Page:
We are a minority among our friends, most of whom have chosen homeschool or private school.  My wife and I respect those choices and admire our friends for the godly motives behind their decisions.  Since we are among the minority—and since we anticipate the number of Christians who are like-minded on this issue to decrease—I wanted to share why we’ve made this decision.  Our choice stemmed from a variety of factors, reasons, and expected benefits.  (For the record, we think homeschool and private school families can address these same issues in different ways.)          

1.  Parenting Philosophy.  We want to teach our children to deal wisely with the world while under our care.  Our preference is to navigate them through the challenges of secular environments gradually and repeatedly while they are young, rather than suddenly when they become adults.  Yes, there will be bullies, bad influences, opposing beliefs, and maybe even an apathetic teacher or two along the way.  Adulthood, too, has those kinds of challenges.  We want to raise our children to think biblically about the challenges of life, and public school looks like a good laboratory for that kind of learning.          

2.  Educational Opportunities.  Good public schools provide an array of opportunities for children to learn and develop.  My wife and I had some amazing opportunities to learn along the way, such as college coursework in high school and afterschool academic teams.  We want those opportunities for our children too.  Public schools are increasingly striving for rigor.  The Common Core State Standards initiative—which, in an upcoming post, I plan to defend from unfair criticisms—is pushing schools to demand more from learners, even at younger ages.  Eisenhower Elementary has some very exciting learning opportunities, including French enrichment, an engineering lab, and a self-contained advanced program.  With these kinds of advantages, I think my daughter will surpass my academic achievements and talents pretty quickly.      

3.  Community Involvement.  The vast majority of families in our community opt to send their children to public school.  I see my daughter’s school as a chance for me to build relationships with educators, students, and their families.  Integrating my family into the culture of the school will give me ample opportunities for a salt-and-light witness to unbelievers.  I intend to know people at our school well, to pray for them, to host them in our home, to invite them to our church, to share the gospel with them, and to maintain friendships with those who do not find my faith appealing.  I hope that people at our school will know that I am a minister and that they can come to me when they experience crises.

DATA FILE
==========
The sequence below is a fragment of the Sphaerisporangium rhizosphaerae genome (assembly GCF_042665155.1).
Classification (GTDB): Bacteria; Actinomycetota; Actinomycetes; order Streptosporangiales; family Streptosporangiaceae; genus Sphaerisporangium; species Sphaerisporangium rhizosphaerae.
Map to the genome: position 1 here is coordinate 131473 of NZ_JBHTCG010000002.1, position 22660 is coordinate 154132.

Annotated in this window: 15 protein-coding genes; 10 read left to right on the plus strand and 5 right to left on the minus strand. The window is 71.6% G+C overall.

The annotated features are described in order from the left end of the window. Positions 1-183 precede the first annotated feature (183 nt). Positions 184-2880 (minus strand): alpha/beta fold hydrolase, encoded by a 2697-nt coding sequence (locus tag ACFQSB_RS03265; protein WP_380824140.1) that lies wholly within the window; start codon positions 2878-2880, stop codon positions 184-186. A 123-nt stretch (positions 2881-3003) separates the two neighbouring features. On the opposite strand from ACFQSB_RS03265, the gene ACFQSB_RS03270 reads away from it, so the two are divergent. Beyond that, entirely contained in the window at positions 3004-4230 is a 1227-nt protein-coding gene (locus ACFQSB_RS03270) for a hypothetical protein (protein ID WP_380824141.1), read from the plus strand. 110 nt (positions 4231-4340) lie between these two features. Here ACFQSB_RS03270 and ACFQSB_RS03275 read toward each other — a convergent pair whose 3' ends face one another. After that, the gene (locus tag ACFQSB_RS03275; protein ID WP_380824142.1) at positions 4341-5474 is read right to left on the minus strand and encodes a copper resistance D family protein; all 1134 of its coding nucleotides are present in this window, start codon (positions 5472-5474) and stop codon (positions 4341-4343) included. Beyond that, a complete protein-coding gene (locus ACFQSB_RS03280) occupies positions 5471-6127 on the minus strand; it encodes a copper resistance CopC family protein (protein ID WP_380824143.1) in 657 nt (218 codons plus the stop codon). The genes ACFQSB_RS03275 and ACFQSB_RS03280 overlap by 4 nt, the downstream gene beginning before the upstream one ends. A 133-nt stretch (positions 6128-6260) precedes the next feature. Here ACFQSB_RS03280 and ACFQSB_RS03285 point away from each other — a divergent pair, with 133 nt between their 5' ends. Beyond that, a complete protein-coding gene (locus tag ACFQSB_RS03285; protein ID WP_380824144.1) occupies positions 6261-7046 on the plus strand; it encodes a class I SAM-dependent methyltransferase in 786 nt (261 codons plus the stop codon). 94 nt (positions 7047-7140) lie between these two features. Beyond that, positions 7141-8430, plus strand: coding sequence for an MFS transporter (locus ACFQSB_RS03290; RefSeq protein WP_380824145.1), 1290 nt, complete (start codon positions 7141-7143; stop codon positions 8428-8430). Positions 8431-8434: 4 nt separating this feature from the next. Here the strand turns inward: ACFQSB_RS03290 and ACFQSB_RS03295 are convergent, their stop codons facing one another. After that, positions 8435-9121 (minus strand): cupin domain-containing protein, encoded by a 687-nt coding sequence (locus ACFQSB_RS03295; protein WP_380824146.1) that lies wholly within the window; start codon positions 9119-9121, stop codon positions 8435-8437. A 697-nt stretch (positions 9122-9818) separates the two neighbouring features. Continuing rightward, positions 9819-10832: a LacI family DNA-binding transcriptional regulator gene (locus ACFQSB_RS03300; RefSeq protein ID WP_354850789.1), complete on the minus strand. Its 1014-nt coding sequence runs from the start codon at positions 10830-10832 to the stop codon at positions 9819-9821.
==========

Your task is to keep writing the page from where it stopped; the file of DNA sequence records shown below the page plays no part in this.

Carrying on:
4.  Children’s Disposition.  Our oldest daughter is amazing (so are your children).  She’s very creative and is a take-charge extrovert.  Please pray for her teacher!  Being around other people excites and motivates her.  Her preference is to be on the go.  Many nights at bedtime she asks about what special things we’re going to do the next day.  It seems wise to me to leverage these aspects of her personality to aid her learning.  I think school outside of the home is the right fit for her.  She already thinks of school as somewhere fun to go and learning as something fun to do.    

5.  Cost.  It would not be a good use of our resources to make the sacrifices to afford private school.  Now, we are living a modest, but blessed, lifestyle.  My wife spends most of her time at home, caring for our children, one of whom is still a couple of years away from school age.  We are not willing, at this time, to modify our lifestyle for her to work more outside of the home.  As a bivocational minister, I already work two jobs and cannot work more without neglecting the emotional and spiritual care of my family.  The reality of the situation is we cannot afford most of the options for private school in our community.  Since there are suitable alternatives, we are easily content with this reality.        

6.  Professional Integrity.  I work in public education; my day-to-day work is to find funding and other resources to improve public schools.  It would seem a glaring contradiction for me to work in this field and then decide on a different path for my children.  I could see how one would justify another arrangement, but my preference is to avoid tension between my family and career that other options would create.      

Of course, it is difficult to be among the minority among our friends.  So many have found it prudent to choose homeschool and private school.  Couldn’t we be making the wrong decision?  Yes, we could.  But we learned a couple of years ago from a wise couple that the schooling decision isn’t final.  If our children struggle, if we can’t navigate the challenges, we can always adjust course later to homeschool or a private school.  The same goes for all of us with children.  If we have erred, let’s have the humility to admit we are wrong and the determination to get it right.  Since we know that God is the giver of learning, skill, understanding, and wisdom (Daniel 1:17; 2:20-23), we ought to be hopeful that he can cause our children to thrive wherever he would have them learn.